Mr. Buckland was a great scholar and an authority on ancient history and archaeology. His book on Parish records in the Diocese of Rochester is permanently in circulation and was written when he was Hon. Sec. for Parochial Records. He wrote books on the history of Woodborough Notts., and Notes and Jottings on Sutton Bonington, now in the Nottingham Library.

Mr. Buckland was a well-known sportsman in his younger days. He was a good oarsman, coached and rowed in his college eight. A good swimmer, and while at Oxford saved a man from drowning.

The Rev’d. W. E. Buckland was buried at Sutton Bonington, on Wednesday, May 18th. The service was conducted by the Rector (Rev’d A. L. Thomas) assisted by Rev’d F. W. Soames (Rector of St. Michael's) whilst the Bishop of Southwell (Dr. Mosley) conducted the service at the graveside.

The hymns chosen were, "The King of Love," and "Jesus the very thought of Thee." The 84th psalm was also sung and Mrs. Newham, the organist, played "O rest in the Lord." A memorial service was held on Sunday morning, May 22nd, conducted by Rev’d A L Thomas, when the Rev’d Lord Byron, Rector of Thrumpton, gave the following address: "I am not going to give a text, as this is not a sermon. I merely want to say a few words about someone who lived among you for ten years. You have known this man in his capacity as God's servant, better than I knew him as a friend. He was the real leader of his parish, he did not drive unwilling people to the right course, hut by his own example he led them. He lived to the age of 84. At least 60 years of that life was spent as the ordained servant of God, carrying out his work in various parts of England. It was a curious thing that he should go away this summer to see his old parish again and friends, and that his call should come and that he should be able to lie at rest in the place he loved the best. I think that that was a wonderful end, although very sad for those left behind. It should be remembered that after 75 life becomes more wearisome and that one should not grieve too much when a life has ended in such complete fulfilment. When a young person dies in the prime of their life, one says, how sad! when a great criminal dies one says, how awful! but when as in this case, a saint dies, one should say, how glorious!"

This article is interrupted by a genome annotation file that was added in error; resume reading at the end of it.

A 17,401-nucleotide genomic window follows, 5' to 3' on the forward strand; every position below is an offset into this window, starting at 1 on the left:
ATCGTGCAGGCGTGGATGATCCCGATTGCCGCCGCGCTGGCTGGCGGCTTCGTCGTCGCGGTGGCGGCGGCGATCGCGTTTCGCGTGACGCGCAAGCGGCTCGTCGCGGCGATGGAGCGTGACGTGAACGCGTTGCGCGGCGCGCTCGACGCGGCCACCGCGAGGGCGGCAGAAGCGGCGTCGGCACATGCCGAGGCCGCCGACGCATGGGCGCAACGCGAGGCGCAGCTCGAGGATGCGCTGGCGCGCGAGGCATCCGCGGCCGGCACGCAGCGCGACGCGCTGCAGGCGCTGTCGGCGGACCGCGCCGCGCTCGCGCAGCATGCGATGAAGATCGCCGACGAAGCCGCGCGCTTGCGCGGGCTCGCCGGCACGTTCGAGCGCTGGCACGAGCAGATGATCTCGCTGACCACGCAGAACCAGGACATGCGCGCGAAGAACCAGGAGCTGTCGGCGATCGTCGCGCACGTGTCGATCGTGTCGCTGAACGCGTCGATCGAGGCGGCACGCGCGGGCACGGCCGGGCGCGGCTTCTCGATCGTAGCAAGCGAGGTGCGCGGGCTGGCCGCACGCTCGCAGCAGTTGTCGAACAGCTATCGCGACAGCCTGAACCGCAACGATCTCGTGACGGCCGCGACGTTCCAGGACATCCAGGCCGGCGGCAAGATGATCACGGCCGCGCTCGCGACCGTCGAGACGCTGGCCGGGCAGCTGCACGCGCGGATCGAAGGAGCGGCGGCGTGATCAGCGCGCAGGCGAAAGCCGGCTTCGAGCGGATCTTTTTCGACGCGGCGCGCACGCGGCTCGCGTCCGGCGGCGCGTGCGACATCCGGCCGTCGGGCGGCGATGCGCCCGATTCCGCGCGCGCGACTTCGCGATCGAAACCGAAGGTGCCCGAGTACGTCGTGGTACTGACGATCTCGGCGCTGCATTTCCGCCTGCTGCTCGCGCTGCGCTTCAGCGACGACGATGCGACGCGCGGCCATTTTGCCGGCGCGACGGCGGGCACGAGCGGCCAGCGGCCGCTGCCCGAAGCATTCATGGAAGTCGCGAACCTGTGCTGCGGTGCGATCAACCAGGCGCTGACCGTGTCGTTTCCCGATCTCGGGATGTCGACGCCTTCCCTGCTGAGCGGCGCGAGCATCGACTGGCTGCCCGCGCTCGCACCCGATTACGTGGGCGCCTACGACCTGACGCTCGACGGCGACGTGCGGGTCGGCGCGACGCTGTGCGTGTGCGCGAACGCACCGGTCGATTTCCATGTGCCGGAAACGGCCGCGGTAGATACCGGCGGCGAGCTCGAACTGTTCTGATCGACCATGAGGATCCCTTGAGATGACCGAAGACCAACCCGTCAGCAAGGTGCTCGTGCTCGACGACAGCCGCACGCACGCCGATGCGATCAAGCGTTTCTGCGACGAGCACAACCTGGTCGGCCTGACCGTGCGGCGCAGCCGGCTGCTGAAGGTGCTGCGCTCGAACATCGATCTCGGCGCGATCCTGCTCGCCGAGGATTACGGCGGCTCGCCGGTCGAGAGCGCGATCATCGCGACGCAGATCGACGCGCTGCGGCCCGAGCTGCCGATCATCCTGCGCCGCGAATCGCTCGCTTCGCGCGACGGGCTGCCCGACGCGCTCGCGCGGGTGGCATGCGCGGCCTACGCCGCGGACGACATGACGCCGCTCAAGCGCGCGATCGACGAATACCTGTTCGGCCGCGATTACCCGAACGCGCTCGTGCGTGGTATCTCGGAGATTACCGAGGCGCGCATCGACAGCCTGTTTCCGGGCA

Letter from The Bishop of Southwell.

My dear Mrs. Buckland.